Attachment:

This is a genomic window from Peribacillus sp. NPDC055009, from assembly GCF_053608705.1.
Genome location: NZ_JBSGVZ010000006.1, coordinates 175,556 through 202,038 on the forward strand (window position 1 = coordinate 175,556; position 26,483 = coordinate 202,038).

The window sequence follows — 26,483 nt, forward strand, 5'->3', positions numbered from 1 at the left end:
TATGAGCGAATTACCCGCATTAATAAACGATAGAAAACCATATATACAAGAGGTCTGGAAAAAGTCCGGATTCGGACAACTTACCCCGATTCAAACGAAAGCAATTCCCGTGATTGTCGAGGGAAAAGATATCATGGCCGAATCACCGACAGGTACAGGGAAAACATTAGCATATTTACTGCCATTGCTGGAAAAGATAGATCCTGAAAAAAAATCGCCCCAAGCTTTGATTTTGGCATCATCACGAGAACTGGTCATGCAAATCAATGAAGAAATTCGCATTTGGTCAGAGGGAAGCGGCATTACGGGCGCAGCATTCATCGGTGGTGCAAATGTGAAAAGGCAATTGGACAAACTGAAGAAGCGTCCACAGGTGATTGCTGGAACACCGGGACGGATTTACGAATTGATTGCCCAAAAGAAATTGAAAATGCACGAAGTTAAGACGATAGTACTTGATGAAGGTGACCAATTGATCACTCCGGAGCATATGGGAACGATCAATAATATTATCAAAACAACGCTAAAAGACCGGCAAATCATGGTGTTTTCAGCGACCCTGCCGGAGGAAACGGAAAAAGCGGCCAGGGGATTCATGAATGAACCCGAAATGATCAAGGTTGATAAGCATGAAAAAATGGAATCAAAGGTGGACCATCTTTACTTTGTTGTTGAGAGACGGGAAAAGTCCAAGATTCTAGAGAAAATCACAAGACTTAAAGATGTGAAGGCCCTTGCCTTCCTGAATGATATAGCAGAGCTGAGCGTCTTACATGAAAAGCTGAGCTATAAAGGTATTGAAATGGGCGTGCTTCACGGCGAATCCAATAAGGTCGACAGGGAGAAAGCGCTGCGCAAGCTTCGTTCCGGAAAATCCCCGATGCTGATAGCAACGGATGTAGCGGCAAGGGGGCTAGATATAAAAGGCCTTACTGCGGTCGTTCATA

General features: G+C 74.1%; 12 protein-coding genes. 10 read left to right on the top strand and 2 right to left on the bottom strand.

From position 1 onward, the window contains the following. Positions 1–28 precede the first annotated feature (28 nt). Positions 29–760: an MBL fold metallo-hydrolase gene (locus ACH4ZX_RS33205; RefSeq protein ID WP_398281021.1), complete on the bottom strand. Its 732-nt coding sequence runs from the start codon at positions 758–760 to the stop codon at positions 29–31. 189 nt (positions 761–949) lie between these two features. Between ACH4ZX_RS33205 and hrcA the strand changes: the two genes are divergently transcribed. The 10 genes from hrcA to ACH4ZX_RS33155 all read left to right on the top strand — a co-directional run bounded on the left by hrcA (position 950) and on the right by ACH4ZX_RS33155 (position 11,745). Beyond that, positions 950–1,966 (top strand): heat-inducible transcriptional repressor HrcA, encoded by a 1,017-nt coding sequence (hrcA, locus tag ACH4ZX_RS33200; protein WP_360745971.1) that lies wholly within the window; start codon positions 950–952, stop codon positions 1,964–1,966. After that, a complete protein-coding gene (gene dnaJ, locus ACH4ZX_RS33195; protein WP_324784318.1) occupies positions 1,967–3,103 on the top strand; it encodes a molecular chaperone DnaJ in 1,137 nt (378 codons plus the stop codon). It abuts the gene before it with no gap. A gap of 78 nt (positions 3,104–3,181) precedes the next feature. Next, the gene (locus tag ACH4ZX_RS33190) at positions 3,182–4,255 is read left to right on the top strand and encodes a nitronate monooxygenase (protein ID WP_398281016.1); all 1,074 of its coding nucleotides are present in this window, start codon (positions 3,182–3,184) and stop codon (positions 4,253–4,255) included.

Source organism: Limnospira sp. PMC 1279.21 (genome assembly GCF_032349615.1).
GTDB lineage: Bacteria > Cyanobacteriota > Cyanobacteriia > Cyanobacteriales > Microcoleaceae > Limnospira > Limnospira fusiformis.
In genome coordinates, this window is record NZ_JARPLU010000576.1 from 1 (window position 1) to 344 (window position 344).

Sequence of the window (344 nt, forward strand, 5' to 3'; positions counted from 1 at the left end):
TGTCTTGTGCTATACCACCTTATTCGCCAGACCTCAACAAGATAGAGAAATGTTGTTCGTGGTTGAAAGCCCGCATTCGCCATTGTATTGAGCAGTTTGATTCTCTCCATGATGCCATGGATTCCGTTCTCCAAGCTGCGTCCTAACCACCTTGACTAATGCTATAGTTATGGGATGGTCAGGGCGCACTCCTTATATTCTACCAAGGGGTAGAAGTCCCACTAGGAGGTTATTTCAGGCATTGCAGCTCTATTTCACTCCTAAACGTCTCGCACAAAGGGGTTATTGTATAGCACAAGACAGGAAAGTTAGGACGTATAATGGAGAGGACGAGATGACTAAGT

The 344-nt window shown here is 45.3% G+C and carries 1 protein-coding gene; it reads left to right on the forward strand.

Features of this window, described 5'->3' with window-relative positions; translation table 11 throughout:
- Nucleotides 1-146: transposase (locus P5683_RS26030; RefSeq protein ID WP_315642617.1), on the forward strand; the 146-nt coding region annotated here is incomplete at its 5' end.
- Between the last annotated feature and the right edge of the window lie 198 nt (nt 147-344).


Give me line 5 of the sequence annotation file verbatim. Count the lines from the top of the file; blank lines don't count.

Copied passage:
General features: G+C 74.1%; 12 protein-coding genes. 10 read left to right on the top strand and 2 right to left on the bottom strand.